NHS acute trusts vary widely in quality. It’s quite easy to spot the good ones – they appear regularly in the media, they win awards and they are famous as organisations. It’s certainly not always the case, but an appetite for attention tends to indicate an organisation that is proud of what it does and where staff have confidence to talk about what they are doing right – as well as a press office and management team happy to let them. Their ranks include Cambridge University Hospitals, King’s College Hospital, Salford Royal, Great Ormond Street, The Christie and University College London Hospitals. Continue reading “The NHS Risky Rectangle: a Bermuda Triangle for hospitals?”
Charities supporting hospitals are finding new ways to reach out to donors as traditional cash cows dry up
In ‘A journey to… let’s not go there’ in his most recent book Holidays in heck, American journalist PJ O’Rourke writes about being treated for cancer. (For those who don’t know O’Rourke, the fact that his many books include Republican party reptile should give you a clue that he comes at things from a right-wing perspective, although that’s less important than him being very funny and perceptive.) He feels concern about the quality of his medical care at Dartmouth-Hitchcock Medical Centre – he has reaonable insurance, but what happens to those who don’t, he asks the centre’s press officer?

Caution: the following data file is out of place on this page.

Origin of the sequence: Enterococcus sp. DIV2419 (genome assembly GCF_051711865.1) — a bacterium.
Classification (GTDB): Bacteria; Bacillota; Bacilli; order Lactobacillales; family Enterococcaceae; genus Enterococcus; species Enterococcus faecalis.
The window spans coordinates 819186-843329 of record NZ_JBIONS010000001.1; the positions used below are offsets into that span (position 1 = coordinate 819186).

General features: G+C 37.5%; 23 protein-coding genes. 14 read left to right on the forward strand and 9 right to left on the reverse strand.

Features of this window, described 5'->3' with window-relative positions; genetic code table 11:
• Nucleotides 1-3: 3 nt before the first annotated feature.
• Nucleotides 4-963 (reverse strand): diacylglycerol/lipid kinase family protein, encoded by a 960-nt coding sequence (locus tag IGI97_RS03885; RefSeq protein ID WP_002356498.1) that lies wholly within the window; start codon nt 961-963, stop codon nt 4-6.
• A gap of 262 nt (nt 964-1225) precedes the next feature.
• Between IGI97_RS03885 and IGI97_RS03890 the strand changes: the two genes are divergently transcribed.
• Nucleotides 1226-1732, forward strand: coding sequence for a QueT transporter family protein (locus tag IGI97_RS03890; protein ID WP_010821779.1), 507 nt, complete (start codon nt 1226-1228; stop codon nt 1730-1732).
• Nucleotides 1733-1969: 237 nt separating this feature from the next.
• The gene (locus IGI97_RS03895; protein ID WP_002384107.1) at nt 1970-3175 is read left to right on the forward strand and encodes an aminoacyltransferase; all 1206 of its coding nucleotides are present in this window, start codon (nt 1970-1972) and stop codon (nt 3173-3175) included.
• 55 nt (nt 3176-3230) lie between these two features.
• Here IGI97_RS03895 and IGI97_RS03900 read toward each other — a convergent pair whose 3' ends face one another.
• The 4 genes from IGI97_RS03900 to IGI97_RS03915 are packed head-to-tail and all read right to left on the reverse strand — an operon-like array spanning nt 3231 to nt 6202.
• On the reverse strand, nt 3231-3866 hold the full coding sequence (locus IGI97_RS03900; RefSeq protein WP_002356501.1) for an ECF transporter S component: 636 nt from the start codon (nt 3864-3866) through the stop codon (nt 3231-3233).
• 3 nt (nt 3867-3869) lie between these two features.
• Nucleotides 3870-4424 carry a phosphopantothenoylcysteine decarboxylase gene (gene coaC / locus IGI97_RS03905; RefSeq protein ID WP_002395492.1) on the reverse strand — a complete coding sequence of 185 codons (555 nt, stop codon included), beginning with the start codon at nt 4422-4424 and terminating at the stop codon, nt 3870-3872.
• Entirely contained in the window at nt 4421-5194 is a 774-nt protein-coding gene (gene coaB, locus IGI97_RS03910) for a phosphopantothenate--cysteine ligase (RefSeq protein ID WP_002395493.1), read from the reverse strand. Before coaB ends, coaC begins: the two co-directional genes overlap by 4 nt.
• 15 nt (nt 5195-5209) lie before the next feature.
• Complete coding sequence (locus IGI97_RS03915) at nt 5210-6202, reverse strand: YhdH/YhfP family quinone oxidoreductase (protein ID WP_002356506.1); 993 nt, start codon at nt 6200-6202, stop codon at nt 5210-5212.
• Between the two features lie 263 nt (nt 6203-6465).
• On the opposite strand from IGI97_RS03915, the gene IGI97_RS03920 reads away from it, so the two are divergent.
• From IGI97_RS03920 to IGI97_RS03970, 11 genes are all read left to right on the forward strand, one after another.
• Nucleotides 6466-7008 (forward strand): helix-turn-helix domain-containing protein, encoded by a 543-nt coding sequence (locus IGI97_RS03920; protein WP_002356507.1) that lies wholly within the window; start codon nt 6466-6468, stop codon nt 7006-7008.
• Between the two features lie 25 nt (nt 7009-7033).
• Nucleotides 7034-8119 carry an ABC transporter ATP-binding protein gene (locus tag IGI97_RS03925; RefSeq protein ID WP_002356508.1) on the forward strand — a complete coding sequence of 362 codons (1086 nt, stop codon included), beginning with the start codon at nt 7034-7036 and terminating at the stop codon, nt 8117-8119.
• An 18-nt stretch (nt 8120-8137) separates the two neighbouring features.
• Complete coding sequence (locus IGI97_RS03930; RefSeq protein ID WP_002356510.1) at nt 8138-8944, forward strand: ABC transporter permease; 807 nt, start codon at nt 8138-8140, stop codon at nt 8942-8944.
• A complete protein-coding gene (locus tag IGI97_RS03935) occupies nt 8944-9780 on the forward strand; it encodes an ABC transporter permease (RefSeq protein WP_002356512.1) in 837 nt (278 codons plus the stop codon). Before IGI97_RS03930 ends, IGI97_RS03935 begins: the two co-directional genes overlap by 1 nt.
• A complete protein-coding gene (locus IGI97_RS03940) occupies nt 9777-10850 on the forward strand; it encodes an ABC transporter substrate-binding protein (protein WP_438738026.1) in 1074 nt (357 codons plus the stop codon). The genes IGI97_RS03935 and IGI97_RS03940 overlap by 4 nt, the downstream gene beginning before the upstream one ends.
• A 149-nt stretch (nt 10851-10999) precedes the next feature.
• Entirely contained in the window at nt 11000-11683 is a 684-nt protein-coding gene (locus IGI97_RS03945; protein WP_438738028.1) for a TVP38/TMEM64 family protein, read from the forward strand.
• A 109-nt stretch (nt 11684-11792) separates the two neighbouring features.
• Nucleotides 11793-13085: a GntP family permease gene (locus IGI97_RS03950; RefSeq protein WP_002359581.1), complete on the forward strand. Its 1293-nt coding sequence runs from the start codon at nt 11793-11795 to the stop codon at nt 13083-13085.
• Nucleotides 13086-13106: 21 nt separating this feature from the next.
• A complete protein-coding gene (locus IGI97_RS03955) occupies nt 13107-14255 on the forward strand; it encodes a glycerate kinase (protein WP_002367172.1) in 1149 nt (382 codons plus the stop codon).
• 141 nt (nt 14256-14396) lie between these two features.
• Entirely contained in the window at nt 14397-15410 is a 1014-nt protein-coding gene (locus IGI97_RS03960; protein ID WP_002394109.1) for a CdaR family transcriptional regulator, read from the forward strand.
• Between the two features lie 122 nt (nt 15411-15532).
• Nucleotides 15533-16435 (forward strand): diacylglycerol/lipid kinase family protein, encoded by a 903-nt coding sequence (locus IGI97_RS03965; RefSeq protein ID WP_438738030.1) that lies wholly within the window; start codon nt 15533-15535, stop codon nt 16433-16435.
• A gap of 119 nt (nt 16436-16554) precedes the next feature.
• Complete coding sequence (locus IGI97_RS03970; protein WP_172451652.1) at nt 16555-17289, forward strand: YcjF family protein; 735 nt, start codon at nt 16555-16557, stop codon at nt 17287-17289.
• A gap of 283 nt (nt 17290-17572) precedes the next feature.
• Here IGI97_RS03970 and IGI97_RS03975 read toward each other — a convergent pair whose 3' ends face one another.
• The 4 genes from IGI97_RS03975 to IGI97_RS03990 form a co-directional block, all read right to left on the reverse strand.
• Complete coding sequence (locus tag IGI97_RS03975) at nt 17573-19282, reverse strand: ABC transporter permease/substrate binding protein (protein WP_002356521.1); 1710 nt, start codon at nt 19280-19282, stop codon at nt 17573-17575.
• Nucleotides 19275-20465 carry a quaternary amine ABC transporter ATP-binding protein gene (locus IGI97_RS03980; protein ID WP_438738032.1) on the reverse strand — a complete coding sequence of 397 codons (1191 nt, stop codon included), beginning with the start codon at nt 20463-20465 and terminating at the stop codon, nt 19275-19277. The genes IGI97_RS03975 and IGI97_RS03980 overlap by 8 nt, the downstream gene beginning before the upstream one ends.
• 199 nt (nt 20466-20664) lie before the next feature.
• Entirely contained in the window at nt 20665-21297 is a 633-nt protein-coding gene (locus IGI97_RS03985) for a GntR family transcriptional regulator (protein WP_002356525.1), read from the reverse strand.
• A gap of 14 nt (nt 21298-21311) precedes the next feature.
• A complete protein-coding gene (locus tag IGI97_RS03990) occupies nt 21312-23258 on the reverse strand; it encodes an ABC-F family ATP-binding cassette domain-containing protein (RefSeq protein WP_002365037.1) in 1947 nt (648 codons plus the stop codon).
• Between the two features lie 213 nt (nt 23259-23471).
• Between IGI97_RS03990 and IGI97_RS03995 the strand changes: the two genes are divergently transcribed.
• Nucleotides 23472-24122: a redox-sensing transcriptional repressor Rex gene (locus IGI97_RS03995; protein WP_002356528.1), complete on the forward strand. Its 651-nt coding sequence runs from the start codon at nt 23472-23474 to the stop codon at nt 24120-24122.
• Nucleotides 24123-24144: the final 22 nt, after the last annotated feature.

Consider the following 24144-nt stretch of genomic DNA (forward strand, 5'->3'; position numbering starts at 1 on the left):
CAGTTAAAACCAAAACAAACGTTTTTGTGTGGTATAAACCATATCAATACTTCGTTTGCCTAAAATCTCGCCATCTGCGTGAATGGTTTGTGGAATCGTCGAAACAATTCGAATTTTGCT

We’re a charitable institution. No one will ever be refused care here. On the other hand, we have to keep the lights on. We do try to find any possible means of payment – government programs, private insurance, et cetera.
Today sees the funeral of Baroness Thatcher, the prime minister who saved/crippled Britain, giving new hope to/tearing the soul out of its communities and reforming/undermining the public sphere, delete according to preference.
But it’s more complicated than that. If it wasn’t, the NHS would not have survived her leadership in its current form. It turns out that, when Margaret Thatcher said “the NHS is safe in our hands”, she was pretty much right. She changed it, but not nearly as much as you would have expected. Continue reading “Margaret Thatcher, preserver of the NHS. Yes, really”